346. Editorial Note

Before his luncheon with German State Secretary Bahr on March 28, Assistant to the President Kissinger met Soviet Ambassador Dobrynin in the Map Room at the White House to discuss the upcoming summit in Moscow. (Record of Schedule; Library of Congress, Manuscript Division, Kissinger Papers, Box 438, Miscellany, 1968–76) No substantive record has been found. Dobrynin briefly described the discussion in his memoirs. (Dobrynin, In Confidence, p. 242) During the meeting, Dobrynin delivered a letter to President Nixon from Soviet Communist Party General Secretary Brezhnev. The letter, which included an exchange of views on the Strategic Arms Limitation Talks, Middle East, and Vietnam, first addressed the importance of the Berlin agreement and of ratification of the Eastern treaties in the Bundestag:

“Both in public statements and confidentially we repeatedly outlined our views and put forward certain specific proposals concerning Europe. We understand the readiness expressed by you to a confidential exchange of opinion on this score, in such a way that in the course of the preparation for the meeting appropriate specific considerations will be expressed by the American side as well.

“You, Mr. President, noted on a number of occasions the great significance of the quadripartite agreement on West Berlin. Such is our appraisal of that agreement, too. Its entry into force will indeed make a major step on the way to strengthening the détente and ensuring security in Europe. It is clear at the same time that the agreement on West Berlin is inseparable from other European problems and, above all, from the entry into force of the treaties of the Soviet Union and Poland with the FRG. We therefore believe it very important for all the participants of the quadripartite agreement on West Berlin, including the United States, to actively facilitate, with all the means at their disposal, completion of the ratification of the above treaties with West Germany.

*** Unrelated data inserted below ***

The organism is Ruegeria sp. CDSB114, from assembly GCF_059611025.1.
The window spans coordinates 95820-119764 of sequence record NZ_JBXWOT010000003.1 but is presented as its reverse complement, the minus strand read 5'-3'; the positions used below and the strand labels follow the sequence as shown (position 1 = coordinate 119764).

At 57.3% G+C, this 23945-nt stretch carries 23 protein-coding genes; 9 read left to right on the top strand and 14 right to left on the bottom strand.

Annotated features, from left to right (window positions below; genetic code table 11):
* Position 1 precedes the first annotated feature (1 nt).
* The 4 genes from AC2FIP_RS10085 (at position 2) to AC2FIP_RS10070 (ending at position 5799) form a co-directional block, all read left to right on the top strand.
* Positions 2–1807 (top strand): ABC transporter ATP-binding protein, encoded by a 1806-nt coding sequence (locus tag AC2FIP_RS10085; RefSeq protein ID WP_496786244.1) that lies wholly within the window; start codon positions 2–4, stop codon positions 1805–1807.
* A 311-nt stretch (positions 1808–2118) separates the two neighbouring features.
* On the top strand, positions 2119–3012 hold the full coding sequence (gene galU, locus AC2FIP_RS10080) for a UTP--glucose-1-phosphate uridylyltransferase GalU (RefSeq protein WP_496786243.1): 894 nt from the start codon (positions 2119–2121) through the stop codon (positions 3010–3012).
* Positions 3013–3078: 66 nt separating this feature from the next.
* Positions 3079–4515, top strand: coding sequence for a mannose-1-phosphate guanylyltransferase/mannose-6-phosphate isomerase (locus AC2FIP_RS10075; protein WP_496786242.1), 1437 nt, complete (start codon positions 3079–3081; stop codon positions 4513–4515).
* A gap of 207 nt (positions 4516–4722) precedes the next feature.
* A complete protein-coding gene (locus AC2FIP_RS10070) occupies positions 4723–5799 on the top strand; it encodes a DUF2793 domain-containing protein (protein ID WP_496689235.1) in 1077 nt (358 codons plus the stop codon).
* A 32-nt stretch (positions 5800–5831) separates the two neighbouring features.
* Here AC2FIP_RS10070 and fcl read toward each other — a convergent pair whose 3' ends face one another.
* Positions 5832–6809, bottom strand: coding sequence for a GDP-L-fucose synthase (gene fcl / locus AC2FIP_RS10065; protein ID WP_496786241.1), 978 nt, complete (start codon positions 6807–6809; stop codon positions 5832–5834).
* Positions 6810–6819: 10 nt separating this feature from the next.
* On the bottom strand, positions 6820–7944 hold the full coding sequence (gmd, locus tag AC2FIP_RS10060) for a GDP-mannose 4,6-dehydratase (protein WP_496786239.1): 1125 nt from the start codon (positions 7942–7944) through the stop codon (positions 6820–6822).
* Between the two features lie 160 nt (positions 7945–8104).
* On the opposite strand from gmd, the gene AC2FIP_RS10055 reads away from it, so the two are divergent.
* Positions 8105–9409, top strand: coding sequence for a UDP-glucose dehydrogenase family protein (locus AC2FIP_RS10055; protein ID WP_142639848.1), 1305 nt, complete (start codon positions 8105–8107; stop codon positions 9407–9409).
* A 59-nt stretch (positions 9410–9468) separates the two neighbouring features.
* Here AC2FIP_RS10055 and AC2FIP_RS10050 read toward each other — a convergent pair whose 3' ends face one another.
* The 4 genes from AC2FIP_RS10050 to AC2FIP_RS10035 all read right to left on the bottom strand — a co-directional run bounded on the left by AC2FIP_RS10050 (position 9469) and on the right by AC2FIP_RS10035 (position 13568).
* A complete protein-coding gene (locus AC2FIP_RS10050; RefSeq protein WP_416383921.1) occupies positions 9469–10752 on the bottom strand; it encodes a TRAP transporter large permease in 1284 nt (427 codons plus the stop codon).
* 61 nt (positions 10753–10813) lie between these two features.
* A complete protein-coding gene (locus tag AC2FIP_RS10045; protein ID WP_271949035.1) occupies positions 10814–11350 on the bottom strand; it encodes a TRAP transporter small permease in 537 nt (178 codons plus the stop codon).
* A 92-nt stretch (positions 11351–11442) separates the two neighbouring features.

“I want to use this occasion to emphasize anew the positive significance of the fact that both the Soviet Union and the United States have worked hard enough to make their contribution to the attainment of the above agreement on West Berlin.” (National Archives, Nixon Presidential Materials, NSC Files, Box 493, President’s Trip Files, Dobrynin/Kissinger, 1972, Vol. 10)

The full text of the letter is scheduled for publication in Foreign Relations, 1969–1976, volume XIII.